Sunday, January 30, 2011

Story Elements in Elidor

I was struck by several things reading Elidor by Alan Garner. First, there is the theme of the Fisher King. When Roland goes into Elidor to find his brothers and sister, he wanders into a wasteland where the only person he finds is Malebron, who is a lamed king. Bron is the name of the Fisher King in some of the grail stories. So it is no wonder that he gave a spear to Roland rather than a sword like Childe Rowland was given.
At first I thought the one child who is strong enough to overcome the enchantment of the barrow is called Roland after the nephew of Charlemagne, who was the strongest and the bravest knight, but it seems he is called Roland for a fairy story called Childe Rowland. This boy went into fairy land to find his two brothers and sister who were under an enchantment after losing a ball in a church and after the sister went to get the ball but had gone widdershins(counter to the sun).
I was also struck by how much the barrow scene resembled the hobbits' battle with the barrow wights of the Barrow Downs in Lord of the Rings. Most likely, Garner and Tolkien were drawing on the same folk tales. It seems to me the stone circle, with the eighty one uncountable stones, could be any one of stone circles in England but Stonehenge had eighty one Sarsen stones.
The 'Lay of the Starved Fool' that Malebron is using as his own Sibylline prophecy book hearkens to the grail stories because Percival, the original grail knight was also the 'fool'. Some etymologies say Parzival did not mean 'pierced valley' but 'wise fool'. This also leads into tarot because Percival's journey is rather like that of the Fool. The treasures are hidden under a bed of roses, the rose garden being an important location in Medieval song.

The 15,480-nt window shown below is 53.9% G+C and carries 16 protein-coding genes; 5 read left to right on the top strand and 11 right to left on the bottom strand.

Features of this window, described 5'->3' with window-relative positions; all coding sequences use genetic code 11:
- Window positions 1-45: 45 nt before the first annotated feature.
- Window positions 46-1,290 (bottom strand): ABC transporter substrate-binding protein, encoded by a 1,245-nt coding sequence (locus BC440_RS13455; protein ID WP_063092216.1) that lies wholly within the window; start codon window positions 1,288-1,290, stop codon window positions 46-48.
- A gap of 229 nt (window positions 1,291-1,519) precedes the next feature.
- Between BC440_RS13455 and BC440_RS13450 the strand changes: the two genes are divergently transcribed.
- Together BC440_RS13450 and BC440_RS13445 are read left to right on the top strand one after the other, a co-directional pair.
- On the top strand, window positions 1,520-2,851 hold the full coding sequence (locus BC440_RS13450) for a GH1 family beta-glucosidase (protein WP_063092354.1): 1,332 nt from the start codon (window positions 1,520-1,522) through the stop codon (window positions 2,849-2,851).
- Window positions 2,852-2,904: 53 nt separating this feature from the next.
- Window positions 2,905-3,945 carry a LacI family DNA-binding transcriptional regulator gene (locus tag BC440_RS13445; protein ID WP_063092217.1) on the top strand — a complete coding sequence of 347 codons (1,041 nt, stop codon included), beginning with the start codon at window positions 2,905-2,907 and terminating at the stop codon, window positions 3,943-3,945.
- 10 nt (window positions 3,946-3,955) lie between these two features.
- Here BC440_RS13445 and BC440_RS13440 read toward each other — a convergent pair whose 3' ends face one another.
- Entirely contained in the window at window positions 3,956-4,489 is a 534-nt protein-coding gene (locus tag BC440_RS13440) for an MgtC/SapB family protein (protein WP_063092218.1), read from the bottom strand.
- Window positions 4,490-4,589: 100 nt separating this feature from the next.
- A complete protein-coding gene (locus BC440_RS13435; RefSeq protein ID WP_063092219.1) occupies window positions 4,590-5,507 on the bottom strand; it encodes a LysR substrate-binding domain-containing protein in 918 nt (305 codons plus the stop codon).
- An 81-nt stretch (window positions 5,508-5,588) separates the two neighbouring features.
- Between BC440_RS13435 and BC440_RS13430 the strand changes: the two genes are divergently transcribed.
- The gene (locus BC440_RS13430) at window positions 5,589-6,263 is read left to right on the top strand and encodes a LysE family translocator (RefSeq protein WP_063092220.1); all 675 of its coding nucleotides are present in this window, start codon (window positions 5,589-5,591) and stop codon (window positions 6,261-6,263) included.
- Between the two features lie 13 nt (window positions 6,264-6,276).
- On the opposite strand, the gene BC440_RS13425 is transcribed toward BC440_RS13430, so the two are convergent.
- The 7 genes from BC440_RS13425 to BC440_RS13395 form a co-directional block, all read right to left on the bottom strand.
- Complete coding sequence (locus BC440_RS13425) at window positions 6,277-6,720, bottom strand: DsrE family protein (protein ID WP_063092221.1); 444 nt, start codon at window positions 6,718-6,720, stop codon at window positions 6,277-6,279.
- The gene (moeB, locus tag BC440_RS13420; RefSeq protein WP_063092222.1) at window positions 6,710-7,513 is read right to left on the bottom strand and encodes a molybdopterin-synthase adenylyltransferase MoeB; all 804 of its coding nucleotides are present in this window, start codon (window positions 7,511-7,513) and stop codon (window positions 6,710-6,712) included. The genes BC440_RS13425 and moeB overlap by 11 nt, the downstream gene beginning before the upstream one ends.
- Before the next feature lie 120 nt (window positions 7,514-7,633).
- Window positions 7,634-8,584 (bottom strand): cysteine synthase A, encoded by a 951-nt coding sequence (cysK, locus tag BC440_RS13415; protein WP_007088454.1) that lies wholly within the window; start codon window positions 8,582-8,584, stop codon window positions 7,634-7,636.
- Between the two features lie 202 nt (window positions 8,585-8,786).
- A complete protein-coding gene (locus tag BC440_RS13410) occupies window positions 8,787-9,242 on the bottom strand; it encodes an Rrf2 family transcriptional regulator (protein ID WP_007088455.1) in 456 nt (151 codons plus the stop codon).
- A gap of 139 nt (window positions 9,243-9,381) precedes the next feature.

The thing that is needed to heal Elidor and Malebron is not a grail but the song of a unicorn. While digging the hole to bury and hide the Treasures, the children dig up and accidentally break a jug with unicorn on it. This is what sets the unicorn free. Roland's sister Helen is needed to capture the unicorn, Findhorn (white horn), but the virgin is usually used to lure the unicorn so it can be killed and Findhorn, although not killed by the children, is killed by the men hunting them. Its dying song brings the light back to Elidor. The different elements of older stories brought together in a new way reminds me of J.R.R. Tolkiens' essay 'On Fairy Stories' and the cauldron of story. You can throw whatever ingredients you want in the 'soup' but of course they have to blend well together and these ones do.

And one last word, if you are not Canadian, you likely have not heard the Unicorn Song but here it is.


Anachronist said...

Indeed I didn't hear the Unicorn Song up to now and didn't know they are supposed to sing. The swan's song is another story!

Tracy said...

Yes, most stone circles have legends about being uncountable (eg. The Rollright Stones in Oxfordshire), in many the stones are said to be capable of movement (usually at Midnight) , and many are thought to be people who have been petrified eg. The Merry Maidens in Cornwall, thought to be young women turned to stone for dancing on the Sabbath.

And it's Helen who actually breaks the jug with the Unicorn on it - she glues it back together, but it's never going to be the same.